Giving a ‘big’ presentation on my research

So I’m in the process of sorting out my filing system on my computer and I came across some text that I had written for a previous blog that I was co-author on.As it still seems to be relevant I’ll post it here.Bear in mind that this was written approximately 18 months ago.It’s also makes a change to be posting about  something other than apps (but new post on this soon).

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Not a strategy I employed to ease nervesGiven that I’m now approaching the end of my third year of my PhD research in the area of speech and language therapy, I’ve reached the point where I actually have interesting and somewhat conclusive things to tell people. That’s why I was very excited when I had an abstract for a presentation accepted for a therapy symposium organised by the British Aphasiology Society which coincidentally was being held this year at Newcastle University.

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Mission accomplished

Mission accomplishedDirectly following from my last post I’ve now had my PhD viva and come out the other side with a pass. This is of course good news, if for no other reason I can legitimately call myself (or insist other people call me) Doctor Plant.

I have mixed feelings about my viva.Naturally there is a sense of relief that another part of the PhD process is finally over.Then there are the positive feelings of satisfaction that I’ve actually managed to successfully reach this stage (no mean feat in itself) and come through the other side (relatively) unscathed.Then there are the other feelings of anticlimax and some dissatisfaction with my performance in the actual viva itself.

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Something for the weekend sir?

Viva is coming next week. Not so worried about it but still making a to-do list to ensure preparation is under control

  1. Re-read Vigliocco, Vinson, Lewis & Garrett (2004). Representing the meanings of object and action words: The featural and unitary semantic space hypothesis. Cognitive Psychology, 48, 422-488., as this paper puts forward one of the main propositions that my thesis investigates, i.e. that words for objects (nouns) and actions (verbs) can be stored in the same processing system using similar principles of representation within the mental lexicon.
  2. Re-read PhD thesis to remember what’s been done and also to highlight any interesting bits that may be useful to drawn on during the viva (post-it notes aplent probably).
  3. Write a short summary of PhD as a whole and bullet point main themes and  findings of individual chapters.
  4. Prepare some answers to standard questions (e.g. what’s interesting about your work?) that can be predicted and some more specific ones suggested by supervisors.
  5. Think of own questions to ask which will demonstrate enthusiasm for the topic area and desire to continue in this or related areas of research
  6. Try not to develop full blown cold which appears to be in its infancy with possible associated loss or croaky voice

Hopefully this is all achievable in the 97 hours remaining

I'll love it if this plan comes together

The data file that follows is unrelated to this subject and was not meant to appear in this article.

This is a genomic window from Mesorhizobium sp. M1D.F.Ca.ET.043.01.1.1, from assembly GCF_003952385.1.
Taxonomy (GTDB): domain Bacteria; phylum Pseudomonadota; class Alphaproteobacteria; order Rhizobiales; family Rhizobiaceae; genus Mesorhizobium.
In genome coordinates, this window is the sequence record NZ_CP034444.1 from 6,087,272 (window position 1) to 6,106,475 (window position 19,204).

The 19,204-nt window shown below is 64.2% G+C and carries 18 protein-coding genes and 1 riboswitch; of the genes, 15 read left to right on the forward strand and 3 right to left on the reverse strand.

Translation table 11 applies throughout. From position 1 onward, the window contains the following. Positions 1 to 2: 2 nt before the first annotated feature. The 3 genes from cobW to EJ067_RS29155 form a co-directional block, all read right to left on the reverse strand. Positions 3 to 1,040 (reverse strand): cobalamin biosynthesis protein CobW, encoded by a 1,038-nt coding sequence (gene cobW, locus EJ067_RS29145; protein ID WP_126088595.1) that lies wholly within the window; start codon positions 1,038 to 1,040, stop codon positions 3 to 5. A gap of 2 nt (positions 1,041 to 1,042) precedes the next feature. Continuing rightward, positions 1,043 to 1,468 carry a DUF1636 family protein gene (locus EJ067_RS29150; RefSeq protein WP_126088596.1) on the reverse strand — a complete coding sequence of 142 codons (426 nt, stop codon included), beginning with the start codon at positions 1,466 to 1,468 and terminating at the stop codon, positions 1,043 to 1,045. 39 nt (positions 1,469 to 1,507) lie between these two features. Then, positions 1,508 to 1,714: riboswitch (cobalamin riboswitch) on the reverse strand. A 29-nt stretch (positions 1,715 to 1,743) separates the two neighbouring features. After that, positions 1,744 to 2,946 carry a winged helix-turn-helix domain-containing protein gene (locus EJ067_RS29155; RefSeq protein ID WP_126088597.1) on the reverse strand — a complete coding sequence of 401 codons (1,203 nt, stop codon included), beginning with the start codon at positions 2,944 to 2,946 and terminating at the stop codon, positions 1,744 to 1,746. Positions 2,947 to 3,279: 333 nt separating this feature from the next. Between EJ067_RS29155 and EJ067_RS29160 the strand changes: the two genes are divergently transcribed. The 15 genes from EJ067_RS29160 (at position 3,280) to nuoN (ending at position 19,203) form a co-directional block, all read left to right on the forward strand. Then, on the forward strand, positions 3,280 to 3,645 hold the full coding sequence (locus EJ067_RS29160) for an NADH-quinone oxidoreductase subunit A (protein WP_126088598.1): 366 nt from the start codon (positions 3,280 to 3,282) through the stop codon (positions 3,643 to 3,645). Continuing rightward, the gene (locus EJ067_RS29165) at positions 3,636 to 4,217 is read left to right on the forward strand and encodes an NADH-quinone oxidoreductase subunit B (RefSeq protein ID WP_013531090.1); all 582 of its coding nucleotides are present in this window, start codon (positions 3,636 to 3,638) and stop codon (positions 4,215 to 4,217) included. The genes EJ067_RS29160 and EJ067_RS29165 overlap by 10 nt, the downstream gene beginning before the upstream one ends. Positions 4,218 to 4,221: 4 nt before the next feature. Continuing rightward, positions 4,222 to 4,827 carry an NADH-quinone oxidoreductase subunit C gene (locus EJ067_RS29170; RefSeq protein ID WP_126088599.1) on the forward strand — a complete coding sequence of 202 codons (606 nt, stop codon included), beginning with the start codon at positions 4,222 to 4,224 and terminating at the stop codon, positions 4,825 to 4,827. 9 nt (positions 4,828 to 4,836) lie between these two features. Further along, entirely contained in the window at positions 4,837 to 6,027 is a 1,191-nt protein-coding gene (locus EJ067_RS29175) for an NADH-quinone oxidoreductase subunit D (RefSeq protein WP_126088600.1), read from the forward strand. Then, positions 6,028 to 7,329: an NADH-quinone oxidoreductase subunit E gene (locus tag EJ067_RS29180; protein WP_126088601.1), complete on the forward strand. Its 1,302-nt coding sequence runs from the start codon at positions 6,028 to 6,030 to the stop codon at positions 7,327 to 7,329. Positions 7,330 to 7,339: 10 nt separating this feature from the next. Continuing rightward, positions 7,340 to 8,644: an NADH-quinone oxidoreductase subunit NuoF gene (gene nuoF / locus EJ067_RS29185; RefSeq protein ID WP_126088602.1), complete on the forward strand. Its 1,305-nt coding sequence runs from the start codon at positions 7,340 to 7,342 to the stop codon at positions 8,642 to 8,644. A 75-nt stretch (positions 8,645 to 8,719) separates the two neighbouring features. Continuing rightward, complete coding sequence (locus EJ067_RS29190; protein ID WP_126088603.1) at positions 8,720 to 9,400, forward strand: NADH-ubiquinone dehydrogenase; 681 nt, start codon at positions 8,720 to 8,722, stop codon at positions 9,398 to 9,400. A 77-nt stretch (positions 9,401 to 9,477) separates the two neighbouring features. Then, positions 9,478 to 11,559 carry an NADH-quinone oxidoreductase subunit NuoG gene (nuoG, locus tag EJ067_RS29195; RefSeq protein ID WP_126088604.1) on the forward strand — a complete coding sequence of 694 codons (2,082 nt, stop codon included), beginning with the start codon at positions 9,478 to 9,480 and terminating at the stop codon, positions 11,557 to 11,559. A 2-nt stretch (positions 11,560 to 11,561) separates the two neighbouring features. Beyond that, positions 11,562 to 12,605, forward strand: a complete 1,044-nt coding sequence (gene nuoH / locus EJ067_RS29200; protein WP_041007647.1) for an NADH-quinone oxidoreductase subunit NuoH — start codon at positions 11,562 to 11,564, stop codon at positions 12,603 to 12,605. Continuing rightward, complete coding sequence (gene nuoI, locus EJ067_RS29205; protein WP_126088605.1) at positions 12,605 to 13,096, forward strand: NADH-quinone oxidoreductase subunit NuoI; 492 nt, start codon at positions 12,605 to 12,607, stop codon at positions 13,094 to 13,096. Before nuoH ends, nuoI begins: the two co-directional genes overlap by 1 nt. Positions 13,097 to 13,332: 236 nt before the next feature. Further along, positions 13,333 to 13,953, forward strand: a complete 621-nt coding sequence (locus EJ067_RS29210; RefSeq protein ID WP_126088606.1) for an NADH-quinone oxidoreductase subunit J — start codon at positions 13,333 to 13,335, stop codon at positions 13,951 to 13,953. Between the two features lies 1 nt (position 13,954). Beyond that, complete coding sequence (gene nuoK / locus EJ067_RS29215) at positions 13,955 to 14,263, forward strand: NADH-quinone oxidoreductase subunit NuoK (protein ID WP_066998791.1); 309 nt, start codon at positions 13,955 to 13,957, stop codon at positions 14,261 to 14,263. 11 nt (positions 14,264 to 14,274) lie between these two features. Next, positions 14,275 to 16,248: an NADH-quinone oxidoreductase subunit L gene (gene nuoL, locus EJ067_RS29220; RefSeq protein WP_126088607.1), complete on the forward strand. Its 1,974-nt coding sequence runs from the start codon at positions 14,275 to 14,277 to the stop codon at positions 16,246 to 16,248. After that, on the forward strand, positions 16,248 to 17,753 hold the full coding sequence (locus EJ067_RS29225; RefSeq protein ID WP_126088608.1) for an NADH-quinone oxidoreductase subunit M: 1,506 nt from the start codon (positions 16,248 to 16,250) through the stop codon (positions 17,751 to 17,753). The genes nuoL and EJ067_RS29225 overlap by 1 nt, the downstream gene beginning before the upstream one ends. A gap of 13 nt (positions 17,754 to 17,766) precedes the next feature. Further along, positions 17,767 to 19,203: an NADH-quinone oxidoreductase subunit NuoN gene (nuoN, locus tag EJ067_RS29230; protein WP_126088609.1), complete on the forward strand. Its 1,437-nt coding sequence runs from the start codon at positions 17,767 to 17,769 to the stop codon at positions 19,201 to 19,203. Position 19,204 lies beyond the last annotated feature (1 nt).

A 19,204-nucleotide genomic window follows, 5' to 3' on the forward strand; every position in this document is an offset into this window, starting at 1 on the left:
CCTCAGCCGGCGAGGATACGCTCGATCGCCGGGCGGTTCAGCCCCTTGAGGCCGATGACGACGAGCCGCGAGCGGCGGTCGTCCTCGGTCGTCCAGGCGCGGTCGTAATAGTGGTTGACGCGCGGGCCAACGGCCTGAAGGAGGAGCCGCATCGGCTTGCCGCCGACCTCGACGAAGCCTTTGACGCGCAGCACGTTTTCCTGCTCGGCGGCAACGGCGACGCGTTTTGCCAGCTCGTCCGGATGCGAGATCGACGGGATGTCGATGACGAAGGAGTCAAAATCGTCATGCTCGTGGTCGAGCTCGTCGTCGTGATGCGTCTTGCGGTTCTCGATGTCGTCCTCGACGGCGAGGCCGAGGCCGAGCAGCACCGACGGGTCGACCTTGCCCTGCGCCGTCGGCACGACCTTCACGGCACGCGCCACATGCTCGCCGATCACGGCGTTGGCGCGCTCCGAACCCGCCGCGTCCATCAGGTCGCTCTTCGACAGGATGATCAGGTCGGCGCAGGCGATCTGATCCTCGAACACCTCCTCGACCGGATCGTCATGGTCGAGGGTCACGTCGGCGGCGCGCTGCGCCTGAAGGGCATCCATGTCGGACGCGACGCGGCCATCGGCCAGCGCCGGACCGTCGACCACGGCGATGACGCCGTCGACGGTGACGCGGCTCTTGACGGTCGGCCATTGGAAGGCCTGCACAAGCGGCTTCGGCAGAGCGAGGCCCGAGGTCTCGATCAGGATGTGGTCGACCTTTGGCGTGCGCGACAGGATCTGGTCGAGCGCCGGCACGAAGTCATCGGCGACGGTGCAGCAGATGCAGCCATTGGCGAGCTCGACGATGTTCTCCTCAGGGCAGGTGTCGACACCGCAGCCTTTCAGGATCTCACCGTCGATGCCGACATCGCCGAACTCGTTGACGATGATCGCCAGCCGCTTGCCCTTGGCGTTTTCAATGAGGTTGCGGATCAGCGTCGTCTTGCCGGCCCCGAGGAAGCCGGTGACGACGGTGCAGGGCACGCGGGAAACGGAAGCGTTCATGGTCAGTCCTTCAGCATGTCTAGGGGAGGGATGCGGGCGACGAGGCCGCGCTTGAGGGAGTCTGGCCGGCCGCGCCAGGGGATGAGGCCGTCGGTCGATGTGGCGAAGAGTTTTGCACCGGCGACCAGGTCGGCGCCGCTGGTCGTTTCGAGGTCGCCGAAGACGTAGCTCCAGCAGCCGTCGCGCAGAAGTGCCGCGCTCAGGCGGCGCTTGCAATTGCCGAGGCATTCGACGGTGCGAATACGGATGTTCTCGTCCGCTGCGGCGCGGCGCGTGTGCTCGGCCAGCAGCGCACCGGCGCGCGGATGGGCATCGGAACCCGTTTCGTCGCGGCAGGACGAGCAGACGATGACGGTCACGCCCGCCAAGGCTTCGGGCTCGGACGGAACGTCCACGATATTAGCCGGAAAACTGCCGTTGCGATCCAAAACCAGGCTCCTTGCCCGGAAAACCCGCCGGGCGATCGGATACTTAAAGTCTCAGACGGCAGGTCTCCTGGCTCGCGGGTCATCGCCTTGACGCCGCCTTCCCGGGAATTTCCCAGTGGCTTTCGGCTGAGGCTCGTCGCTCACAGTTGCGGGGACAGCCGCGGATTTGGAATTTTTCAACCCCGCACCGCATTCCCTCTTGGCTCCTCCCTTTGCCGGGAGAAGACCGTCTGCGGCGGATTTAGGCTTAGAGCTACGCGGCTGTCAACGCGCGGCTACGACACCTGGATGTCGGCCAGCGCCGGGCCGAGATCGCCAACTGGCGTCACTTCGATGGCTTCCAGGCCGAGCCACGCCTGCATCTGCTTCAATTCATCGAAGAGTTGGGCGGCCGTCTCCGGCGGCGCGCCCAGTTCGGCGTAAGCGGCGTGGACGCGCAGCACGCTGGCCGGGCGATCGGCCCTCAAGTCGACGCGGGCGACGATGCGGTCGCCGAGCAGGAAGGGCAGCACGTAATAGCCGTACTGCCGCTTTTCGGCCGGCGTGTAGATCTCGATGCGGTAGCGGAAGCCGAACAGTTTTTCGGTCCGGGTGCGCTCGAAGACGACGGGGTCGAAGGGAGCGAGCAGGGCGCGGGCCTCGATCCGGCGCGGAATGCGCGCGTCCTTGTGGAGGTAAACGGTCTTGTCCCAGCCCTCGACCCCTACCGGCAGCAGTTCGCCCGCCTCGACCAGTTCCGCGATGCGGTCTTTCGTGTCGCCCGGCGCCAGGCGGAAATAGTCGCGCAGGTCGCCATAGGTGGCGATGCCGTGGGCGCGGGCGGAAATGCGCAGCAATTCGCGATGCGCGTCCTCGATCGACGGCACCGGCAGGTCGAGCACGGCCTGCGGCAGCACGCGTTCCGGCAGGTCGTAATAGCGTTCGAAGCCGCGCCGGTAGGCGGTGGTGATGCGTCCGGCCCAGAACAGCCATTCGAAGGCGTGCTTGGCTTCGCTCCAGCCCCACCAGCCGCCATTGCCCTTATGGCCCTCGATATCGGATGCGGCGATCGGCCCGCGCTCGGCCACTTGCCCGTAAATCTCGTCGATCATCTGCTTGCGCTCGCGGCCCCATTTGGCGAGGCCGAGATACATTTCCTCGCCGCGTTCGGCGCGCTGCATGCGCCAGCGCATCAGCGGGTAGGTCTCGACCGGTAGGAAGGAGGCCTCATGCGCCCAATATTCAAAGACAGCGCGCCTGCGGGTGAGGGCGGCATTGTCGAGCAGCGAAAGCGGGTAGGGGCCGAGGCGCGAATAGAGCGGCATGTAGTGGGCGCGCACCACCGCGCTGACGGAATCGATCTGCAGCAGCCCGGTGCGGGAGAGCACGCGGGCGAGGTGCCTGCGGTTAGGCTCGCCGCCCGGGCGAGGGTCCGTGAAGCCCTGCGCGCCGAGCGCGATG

Revisiting my PhD (part 1) – My chance to find the findings other people hadn’t found

When I started my PhD this is what I thought I'd feel like by the end of itIt’s been too long since I did a proper blog post for a few reasons, but probably mostly to do with procrastination. But here I am again and I’ve decided to give a brief introduction to my PhD  and current research interests, or as I like to say, what I have been doing with the last four years of my life. In the interests of keeping posts reasonably short I’ll probably cover this in a series of posts but my reasons for writing about my PhD are twofold: (1) to give me a chance to reflect on the whole process from inception to completion which will be useful for me as I’ll be having my PhD viva reasonably soon (i.e. a meeting where I will need to orally defend my work in front of two examiners); and (2) so readers will have a better understanding of my interests so they (you) will be better informed to make a decision on whether what I write is likely to appeal to your interests.

So, the last four years I’ve been working on a PhD which has recently been completed and given the snappy title of “Semantic representations of English verbs and their influence on psycholinguistic performance in healthy and language-impaired speakers“. So what does this actually mean and why did I decide to do this?

I’ll first start by explaining the why

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If it ain’t broke don’t fix it

By this time I was hoping to have a post ready to go something along the lines of “woo I finally submitted my PhD and now I can have a life again” (although whether I had one before starting a PhD may be subject to debate). Sad to say that post is a bit premature but I will definitely be submitting my PhD (first submission before viva) within the next 7 days as I really have no choice unless I want to pay Newcastle University another bundle of tuition fees and plead with my funder (the wonderful Economic and Social Research Council; ESRC) for just a little more time. In reality though there will be no problem whatsoever in submitting before I absolutely need to as it only really needs a bit if tidying up and making sure all the dots and the crosses are present and correct.

If you allow it to, it will keep you running foreverHowever, if there was no such deadline in place it may be another matter; It has become evident that it is very difficult to ‘let go’ of my PhD. No doubt this is down to it being a big part of my life for the last four years and it’s more or less defined who I am: ‘Hi I’m Chris, I’m studying/researching for a PhD in speech and language sciences’ or something to that effect has become a fairly well worn introduction. Read more of this post